While there are conceptual and theoretical reasons to believe small streams behave differently than larger streams, the lack of information on small streams has lead land managers to rely on data from larger streams to guide management decisions. In response to the need for descriptive information on habitat and channel morphology specific to small, non‐fish‐bearing streams in the Pacific Northwest, morphologies and wood frequencies in 42 first‐ and second‐order forested streams <4 m wide were surveyed. Frequencies and size distributions of woody debris were compared between small streams and larger fish‐bearing streams as well as between second‐growth and virgin timber streams. Statistical models were developed to explore dominant factors affecting channel morphology and habitat. Findings suggest geomorphological relationships, specifically the role of woody debris in habitat formation, documented for larger streams do not apply to headwater streams. Relatively small wood (diameters between 10 and 40 cm), inorganic material, and organic debris (diameters <10 cm) were major step‐forming agents while big woody debris pieces (>40 cm diameter) created <10% of steps. Streams in virgin and managed stands did not differ in relative importance of very large woody debris. Because of low fluvial power, pool habitat was rare. These streams featured mostly step‐riffle morphology, not step‐pool, indicating insufficient both flow for pool‐scour. Stream power and unit stream power were dominant channel shaping factors.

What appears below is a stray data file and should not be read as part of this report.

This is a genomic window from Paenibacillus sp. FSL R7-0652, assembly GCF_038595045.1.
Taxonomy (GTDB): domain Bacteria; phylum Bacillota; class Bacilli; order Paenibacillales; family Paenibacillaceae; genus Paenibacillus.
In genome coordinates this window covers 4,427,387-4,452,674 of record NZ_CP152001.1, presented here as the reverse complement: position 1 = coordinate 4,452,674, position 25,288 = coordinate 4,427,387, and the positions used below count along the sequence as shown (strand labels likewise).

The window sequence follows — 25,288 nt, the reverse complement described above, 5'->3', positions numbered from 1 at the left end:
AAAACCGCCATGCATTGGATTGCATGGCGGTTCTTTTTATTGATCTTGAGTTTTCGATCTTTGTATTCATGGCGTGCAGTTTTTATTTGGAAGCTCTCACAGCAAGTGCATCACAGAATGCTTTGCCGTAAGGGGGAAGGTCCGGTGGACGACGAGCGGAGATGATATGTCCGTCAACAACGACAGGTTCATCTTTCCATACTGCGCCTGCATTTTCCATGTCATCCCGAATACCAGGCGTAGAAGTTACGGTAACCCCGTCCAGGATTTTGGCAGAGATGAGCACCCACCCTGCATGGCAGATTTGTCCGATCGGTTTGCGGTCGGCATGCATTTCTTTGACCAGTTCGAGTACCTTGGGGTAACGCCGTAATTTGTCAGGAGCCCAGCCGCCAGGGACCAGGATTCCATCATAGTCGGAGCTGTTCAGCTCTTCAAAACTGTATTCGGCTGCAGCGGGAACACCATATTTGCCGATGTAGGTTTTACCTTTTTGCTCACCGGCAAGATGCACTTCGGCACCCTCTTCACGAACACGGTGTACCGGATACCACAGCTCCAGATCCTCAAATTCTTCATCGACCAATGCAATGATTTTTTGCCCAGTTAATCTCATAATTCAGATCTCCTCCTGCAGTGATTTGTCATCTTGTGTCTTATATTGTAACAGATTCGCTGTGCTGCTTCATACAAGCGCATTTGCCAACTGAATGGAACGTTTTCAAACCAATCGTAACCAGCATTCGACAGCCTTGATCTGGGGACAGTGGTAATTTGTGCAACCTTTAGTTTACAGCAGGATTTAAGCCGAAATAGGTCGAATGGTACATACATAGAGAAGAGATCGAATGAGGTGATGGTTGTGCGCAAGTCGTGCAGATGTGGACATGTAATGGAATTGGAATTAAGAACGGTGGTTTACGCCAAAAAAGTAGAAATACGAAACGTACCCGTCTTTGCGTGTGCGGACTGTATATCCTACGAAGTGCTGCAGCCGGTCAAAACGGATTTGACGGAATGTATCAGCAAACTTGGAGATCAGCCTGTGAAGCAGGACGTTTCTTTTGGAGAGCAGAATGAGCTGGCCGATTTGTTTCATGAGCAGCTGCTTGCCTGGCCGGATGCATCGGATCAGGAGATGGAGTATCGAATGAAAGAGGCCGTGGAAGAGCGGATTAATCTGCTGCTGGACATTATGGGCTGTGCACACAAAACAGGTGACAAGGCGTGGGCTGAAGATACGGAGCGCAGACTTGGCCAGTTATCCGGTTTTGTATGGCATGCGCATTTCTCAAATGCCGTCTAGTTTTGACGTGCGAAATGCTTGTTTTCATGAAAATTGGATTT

Water Resources Research – Wiley
Published: Sep 1, 2002
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